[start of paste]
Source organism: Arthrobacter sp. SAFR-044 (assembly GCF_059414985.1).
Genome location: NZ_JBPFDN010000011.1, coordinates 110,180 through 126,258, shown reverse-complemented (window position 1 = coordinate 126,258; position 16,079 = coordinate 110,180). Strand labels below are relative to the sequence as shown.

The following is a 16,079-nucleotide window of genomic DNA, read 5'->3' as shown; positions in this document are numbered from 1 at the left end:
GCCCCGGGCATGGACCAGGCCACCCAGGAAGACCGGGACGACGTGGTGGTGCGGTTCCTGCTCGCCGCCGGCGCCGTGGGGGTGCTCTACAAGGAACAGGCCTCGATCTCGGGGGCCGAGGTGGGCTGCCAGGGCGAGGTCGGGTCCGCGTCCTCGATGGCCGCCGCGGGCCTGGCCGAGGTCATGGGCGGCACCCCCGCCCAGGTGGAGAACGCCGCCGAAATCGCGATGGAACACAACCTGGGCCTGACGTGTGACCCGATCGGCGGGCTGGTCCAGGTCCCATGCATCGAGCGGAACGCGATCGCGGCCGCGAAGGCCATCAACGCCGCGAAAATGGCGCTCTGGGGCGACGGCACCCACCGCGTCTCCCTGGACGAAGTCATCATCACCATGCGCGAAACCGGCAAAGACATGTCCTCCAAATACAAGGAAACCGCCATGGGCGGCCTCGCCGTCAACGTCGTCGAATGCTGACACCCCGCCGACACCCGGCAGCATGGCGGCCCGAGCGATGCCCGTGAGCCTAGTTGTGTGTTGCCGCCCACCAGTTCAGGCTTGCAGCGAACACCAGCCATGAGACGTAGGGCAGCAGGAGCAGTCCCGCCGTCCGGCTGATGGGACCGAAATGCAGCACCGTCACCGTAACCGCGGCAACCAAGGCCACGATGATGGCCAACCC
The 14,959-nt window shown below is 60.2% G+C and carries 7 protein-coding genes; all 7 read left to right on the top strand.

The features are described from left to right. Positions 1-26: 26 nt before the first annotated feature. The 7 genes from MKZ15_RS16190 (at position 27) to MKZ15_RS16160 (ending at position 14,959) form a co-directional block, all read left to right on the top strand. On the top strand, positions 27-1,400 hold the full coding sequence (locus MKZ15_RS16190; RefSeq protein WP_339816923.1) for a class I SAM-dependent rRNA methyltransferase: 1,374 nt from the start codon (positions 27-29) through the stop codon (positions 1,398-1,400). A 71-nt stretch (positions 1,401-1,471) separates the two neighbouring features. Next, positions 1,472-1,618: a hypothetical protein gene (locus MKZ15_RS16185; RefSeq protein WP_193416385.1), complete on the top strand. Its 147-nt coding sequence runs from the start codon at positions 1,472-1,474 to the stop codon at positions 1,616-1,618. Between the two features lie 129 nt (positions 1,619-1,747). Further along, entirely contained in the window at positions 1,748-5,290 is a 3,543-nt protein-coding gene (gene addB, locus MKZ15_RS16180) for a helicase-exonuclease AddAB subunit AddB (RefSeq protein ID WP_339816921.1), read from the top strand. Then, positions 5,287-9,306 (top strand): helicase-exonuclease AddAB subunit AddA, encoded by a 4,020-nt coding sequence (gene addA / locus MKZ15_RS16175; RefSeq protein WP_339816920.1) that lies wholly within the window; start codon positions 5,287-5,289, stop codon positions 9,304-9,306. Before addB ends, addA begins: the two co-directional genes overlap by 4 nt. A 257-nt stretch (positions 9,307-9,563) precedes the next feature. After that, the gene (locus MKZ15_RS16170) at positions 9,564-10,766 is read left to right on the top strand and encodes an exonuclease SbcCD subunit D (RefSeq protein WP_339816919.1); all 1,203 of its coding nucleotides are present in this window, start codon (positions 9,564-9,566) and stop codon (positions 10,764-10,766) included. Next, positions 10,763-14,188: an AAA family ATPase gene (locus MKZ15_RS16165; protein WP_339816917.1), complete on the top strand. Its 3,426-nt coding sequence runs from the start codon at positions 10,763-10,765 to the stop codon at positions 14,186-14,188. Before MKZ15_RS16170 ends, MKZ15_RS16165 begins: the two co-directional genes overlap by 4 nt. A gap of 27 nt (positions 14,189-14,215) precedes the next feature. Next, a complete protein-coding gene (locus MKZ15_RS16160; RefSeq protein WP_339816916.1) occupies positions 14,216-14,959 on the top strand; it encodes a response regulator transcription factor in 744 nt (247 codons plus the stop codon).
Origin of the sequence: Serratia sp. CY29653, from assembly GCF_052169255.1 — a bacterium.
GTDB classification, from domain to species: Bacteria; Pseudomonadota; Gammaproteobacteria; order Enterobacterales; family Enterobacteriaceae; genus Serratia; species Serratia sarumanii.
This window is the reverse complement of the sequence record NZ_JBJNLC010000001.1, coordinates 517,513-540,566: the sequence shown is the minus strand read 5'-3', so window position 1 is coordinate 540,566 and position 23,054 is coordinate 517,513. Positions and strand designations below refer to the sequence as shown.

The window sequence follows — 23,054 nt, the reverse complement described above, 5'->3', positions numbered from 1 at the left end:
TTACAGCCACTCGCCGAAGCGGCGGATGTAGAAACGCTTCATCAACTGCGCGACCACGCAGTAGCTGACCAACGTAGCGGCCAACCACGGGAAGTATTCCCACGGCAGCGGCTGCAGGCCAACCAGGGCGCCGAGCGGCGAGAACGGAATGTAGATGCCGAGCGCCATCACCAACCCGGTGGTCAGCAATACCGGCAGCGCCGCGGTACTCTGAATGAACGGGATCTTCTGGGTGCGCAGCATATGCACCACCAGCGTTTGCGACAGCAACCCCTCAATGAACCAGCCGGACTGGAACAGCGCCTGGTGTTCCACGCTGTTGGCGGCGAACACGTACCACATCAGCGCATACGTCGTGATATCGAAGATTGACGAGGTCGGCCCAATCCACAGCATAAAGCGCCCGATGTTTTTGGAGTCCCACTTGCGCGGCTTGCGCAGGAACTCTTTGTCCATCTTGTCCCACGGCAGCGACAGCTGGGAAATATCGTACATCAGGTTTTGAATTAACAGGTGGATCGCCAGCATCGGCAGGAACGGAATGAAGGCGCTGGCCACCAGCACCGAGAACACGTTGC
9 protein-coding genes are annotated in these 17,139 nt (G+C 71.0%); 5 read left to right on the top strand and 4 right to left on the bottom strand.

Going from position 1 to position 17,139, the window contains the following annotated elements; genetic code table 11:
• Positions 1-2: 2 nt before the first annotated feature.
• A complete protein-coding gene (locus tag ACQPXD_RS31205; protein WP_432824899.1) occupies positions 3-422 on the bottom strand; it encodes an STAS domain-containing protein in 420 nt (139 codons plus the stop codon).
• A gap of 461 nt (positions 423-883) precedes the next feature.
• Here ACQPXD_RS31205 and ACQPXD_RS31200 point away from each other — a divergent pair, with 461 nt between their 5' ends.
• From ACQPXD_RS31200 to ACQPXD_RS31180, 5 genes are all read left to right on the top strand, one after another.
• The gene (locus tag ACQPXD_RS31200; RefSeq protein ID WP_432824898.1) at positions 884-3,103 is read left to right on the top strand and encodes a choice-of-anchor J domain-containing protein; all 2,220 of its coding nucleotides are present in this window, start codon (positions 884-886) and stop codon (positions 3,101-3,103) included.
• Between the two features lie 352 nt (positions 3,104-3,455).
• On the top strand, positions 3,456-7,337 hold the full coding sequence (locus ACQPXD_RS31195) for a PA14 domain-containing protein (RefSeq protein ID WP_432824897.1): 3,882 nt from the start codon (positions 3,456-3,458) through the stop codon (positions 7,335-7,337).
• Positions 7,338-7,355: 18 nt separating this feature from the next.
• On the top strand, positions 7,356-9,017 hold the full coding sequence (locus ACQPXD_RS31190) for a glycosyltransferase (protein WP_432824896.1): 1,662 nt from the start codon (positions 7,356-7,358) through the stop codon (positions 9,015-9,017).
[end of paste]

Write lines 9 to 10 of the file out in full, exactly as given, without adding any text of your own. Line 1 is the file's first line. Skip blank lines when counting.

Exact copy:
This window is the reverse complement of the sequence record NZ_JBJNLC010000001.1, coordinates 517,513-540,566: the sequence shown is the minus strand read 5'-3', so window position 1 is coordinate 540,566 and position 23,054 is coordinate 517,513. Positions and strand designations below refer to the sequence as shown.

The window sequence follows — 23,054 nt, the reverse complement described above, 5'->3', positions numbered from 1 at the left end: